Steve Jobs Remembered

It is still a bit hard to believe that Steve Jobs aint  around anymore. He was such a huge figure in the tech world and then, three years ago on October 5, he was suddenly gone.  He may have been a tad nasty at work, but as Om Malik writes, “… he put life and soul into inanimate objects”.   That, I think, is true. He did that.  He also led the way in changing the way we think about society — it is something that we can re-make and improve upon by using our genius. Pretty cool stuff, I would say. So long again, Steve!


Introducing: The Levitating Cocktail

Hmmm … when I see cocktails levitate, I know it is time to exit the bar. Next thing you know, I will be dancing with a Doberman Pincsher.  BTS, they are actually rather nice pooches. Though they are not very keen on dancing. The expression of this charmer gives you the idea

But, consider this news, hot off the presses!

Charlie Harry Francis, founder of the blog, “Lick Me I’m Delicious,” and his newest collaborator, Professor Bruce Drinkwater of Bristol University, just unveiled a machine they are calling the ‘Levitron.’

The levitron “create(s) a levitating field that traps droplets of liquid and allows them to float in mid air”.  And then what? Well, you lick your cocktail out of the air, of course.!

Paris and its Architecture

have you thought about the incredible achievement it was to build the Paris Opera? Auron Betsky writes

It organizes and beautifies its environment, taking its place at the intersection of several of the major boulevards created by Georges-Eugène Haussmann’s grand plans of 1853 and responding to each of its sides differently: The main façade faces a plaza, holding its expanse as a picture of important art, not only larger than the apartment blocks that surround it, but also articulated with bigger and more sculpted elements, and festooned with painted and sculpted decorations that all work in harmony.

In other words, it works because it is at the epi-center of the cultural heart of the city.


Contrast that with the Louis Vuitton Museum, also majestic, but far from the center. Betsky argues that this says something about our priorities these days. It is a provocative piece.


Remembering Roman Madness

Robert Graves did us all a great favor by penning “I Claudius“. Not because the story is true. But because it is better than true. In a fictional autobiography of the emperor Claudius, Graves captured a side of Roman life that is easily forgotten. The extreme power lust at the top. The TV series (see above link) is well worth watching –  more than once.

But if you want to brief introduction, consider the life of one of Caligula.  Was he mad before he became emperor? Or did something snap inside him? We will never know. We do know that he was murdered by his own guard a scant four years after becoming emperor.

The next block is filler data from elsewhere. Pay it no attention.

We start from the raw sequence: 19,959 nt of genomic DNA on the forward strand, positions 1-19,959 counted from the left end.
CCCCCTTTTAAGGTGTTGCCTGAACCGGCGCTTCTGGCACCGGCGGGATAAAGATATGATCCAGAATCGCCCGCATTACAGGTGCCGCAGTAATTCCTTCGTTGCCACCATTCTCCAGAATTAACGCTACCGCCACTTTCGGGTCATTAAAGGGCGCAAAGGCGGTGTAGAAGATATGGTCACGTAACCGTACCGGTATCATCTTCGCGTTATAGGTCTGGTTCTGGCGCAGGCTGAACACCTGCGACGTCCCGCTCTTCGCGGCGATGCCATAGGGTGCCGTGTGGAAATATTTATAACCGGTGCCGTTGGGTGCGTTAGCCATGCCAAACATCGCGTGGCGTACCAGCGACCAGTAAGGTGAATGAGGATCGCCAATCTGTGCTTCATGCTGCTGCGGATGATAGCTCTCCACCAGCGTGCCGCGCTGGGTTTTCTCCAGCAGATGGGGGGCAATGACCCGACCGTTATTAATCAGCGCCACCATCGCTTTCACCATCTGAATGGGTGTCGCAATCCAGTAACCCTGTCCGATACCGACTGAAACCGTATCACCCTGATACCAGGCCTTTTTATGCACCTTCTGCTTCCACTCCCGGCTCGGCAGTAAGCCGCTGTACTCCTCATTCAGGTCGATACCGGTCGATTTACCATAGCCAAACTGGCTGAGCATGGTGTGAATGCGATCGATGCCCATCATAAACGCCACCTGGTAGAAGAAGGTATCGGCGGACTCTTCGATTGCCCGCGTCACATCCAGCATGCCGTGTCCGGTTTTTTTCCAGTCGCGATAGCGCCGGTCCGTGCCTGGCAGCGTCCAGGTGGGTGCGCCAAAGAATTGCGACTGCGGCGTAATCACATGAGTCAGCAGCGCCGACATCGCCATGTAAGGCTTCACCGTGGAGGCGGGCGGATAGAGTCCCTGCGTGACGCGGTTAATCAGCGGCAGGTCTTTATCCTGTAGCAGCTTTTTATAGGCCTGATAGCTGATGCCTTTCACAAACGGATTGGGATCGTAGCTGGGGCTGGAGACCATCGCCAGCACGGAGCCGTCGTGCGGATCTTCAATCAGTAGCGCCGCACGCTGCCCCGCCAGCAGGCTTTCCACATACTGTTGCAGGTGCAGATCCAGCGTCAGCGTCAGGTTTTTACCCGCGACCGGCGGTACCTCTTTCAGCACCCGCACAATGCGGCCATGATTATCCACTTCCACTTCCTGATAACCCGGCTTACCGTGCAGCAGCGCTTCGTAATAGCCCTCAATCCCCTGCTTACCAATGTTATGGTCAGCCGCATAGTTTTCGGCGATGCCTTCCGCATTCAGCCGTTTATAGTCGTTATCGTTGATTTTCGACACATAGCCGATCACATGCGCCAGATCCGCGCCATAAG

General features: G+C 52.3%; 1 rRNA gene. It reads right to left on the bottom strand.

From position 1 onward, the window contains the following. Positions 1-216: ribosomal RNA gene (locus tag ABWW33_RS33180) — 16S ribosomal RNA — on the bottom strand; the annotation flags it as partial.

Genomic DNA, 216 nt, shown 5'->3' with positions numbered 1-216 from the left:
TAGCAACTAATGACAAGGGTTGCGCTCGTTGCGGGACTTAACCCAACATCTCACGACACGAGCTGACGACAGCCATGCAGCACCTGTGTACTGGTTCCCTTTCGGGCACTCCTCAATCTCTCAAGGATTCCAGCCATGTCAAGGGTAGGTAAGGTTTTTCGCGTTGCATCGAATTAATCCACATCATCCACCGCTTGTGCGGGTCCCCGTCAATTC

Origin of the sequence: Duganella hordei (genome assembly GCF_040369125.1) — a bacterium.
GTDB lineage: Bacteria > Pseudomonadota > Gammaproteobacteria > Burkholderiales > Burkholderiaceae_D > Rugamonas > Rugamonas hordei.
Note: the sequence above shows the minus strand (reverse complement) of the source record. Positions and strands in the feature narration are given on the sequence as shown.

Caligula was very tall and pale. While his head was bald, his body was extremely hairy, and as a result, he was often the subject of jokes. Caligula subsequently made it a crime for anyone to mention a goat in his presence, punishable by death.



Ancient Greece: Beware the Megarian Trap!

This is not something that you hear everyday. And yet, it is from a great story. The story that ended with the destruction of ancient Athens in war with Sparta.

Megara was a city state that was strategically located between Athens and Sparta and allied with Sparta.  At one point the Megarians asked Athens for help in a dispute with Corinth. The Athenians saw an opportunity to dislodge Megara from Spartan influence and took it.  But Sparta foiled the plan, embarrassing the Athenians.

In response, the Athenians issued something called the “Megarian Decree”, which banned Megarians from trading with Athenian allies. The Megarian elite was hit hard by this and asked for help from Sparta. Sparta responded. But they did not immediately go to war with Athens. The Spartans offered peace in exchange for repeal of the Megarian Decree.

Hmmm … what would you do? Pericles made two legal arguments and one practical one against the repeal. Athens, he argued, was independent and had no obligation to repeal the decree. Moreover, Sparta was required under a peace treaty to take its claim to arbitration. Well, legal arguments sound good. But it was the practical argument that most likely won the day. He argued that giving in would set a precedent that would lead ultimately to Spartan domination of Athens.

The Athenians listened to Pericles and refused. War commenced in 431 bc. The Spartans came to fight, but discovered that the Athenians had retreated behind their great wall. They refused to come out.  So far so good! But packing the people into this crowded space led to plague in Athens, which btw, claimed the life of Pericles himself. The war dragged on and eventually Spartans won in 404 bc. Athens lost its preeminent position in the region.

Is there a lesson in this? Me thinks there is more than one. The Athenians believed that they were superior to the other Greeks. BTW, the Parthenon, completed just one year before the start of the war, was the ultimate expression of that intense, indeed, incredible pride. Their wounded pride led to the Megarian Decree. And the Megarian Decree was in effect, a type of war — economic war. Economic war led to real war. Real war led to unforeseen and disastrous consequences, plague. It was a slippery slope. One slid from pride to wounded pride to arrogant policy to self-destruction.

You might keep this in mind the next time you visit the Parthenon